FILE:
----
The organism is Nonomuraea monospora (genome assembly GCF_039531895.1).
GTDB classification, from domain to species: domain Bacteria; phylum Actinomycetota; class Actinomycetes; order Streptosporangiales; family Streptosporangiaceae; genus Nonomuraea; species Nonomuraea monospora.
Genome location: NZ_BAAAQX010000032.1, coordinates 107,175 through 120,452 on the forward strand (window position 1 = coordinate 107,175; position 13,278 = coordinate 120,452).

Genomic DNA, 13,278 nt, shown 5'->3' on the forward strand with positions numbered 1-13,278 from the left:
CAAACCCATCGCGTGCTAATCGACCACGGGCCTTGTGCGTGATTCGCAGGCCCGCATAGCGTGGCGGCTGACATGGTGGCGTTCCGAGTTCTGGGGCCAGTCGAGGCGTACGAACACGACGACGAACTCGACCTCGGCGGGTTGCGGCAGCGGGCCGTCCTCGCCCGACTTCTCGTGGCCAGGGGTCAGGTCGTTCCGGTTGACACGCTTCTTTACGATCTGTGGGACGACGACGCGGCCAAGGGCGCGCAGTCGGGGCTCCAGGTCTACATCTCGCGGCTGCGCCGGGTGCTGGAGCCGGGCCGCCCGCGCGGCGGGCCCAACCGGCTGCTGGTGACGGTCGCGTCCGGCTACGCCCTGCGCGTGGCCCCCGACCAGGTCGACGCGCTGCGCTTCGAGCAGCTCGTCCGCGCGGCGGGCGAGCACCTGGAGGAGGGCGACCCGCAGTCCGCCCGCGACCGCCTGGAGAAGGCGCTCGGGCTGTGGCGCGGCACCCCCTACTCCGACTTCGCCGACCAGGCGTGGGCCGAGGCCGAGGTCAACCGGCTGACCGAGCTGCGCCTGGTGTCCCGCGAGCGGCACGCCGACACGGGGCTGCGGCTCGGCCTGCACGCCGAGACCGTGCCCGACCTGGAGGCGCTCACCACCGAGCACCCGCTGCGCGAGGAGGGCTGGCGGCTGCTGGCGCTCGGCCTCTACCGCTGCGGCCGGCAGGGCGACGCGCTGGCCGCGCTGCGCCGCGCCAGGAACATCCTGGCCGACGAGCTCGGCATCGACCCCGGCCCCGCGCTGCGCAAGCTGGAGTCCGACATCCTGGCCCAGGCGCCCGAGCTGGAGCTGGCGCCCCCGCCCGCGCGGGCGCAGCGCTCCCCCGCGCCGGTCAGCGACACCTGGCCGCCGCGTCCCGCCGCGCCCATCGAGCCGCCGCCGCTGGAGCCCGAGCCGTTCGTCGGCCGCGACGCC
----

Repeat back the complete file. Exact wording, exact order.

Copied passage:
The organism is Nonomuraea monospora (genome assembly GCF_039531895.1).
GTDB classification, from domain to species: domain Bacteria; phylum Actinomycetota; class Actinomycetes; order Streptosporangiales; family Streptosporangiaceae; genus Nonomuraea; species Nonomuraea monospora.
Genome location: NZ_BAAAQX010000032.1, coordinates 107,175 through 120,452 on the forward strand (window position 1 = coordinate 107,175; position 13,278 = coordinate 120,452).

Genomic DNA, 13,278 nt, shown 5'->3' on the forward strand with positions numbered 1-13,278 from the left:
CAAACCCATCGCGTGCTAATCGACCACGGGCCTTGTGCGTGATTCGCAGGCCCGCATAGCGTGGCGGCTGACATGGTGGCGTTCCGAGTTCTGGGGCCAGTCGAGGCGTACGAACACGACGACGAACTCGACCTCGGCGGGTTGCGGCAGCGGGCCGTCCTCGCCCGACTTCTCGTGGCCAGGGGTCAGGTCGTTCCGGTTGACACGCTTCTTTACGATCTGTGGGACGACGACGCGGCCAAGGGCGCGCAGTCGGGGCTCCAGGTCTACATCTCGCGGCTGCGCCGGGTGCTGGAGCCGGGCCGCCCGCGCGGCGGGCCCAACCGGCTGCTGGTGACGGTCGCGTCCGGCTACGCCCTGCGCGTGGCCCCCGACCAGGTCGACGCGCTGCGCTTCGAGCAGCTCGTCCGCGCGGCGGGCGAGCACCTGGAGGAGGGCGACCCGCAGTCCGCCCGCGACCGCCTGGAGAAGGCGCTCGGGCTGTGGCGCGGCACCCCCTACTCCGACTTCGCCGACCAGGCGTGGGCCGAGGCCGAGGTCAACCGGCTGACCGAGCTGCGCCTGGTGTCCCGCGAGCGGCACGCCGACACGGGGCTGCGGCTCGGCCTGCACGCCGAGACCGTGCCCGACCTGGAGGCGCTCACCACCGAGCACCCGCTGCGCGAGGAGGGCTGGCGGCTGCTGGCGCTCGGCCTCTACCGCTGCGGCCGGCAGGGCGACGCGCTGGCCGCGCTGCGCCGCGCCAGGAACATCCTGGCCGACGAGCTCGGCATCGACCCCGGCCCCGCGCTGCGCAAGCTGGAGTCCGACATCCTGGCCCAGGCGCCCGAGCTGGAGCTGGCGCCCCCGCCCGCGCGGGCGCAGCGCTCCCCCGCGCCGGTCAGCGACACCTGGCCGCCGCGTCCCGCCGCGCCCATCGAGCCGCCGCCGCTGGAGCCCGAGCCGTTCGTCGGCCGCGACGCC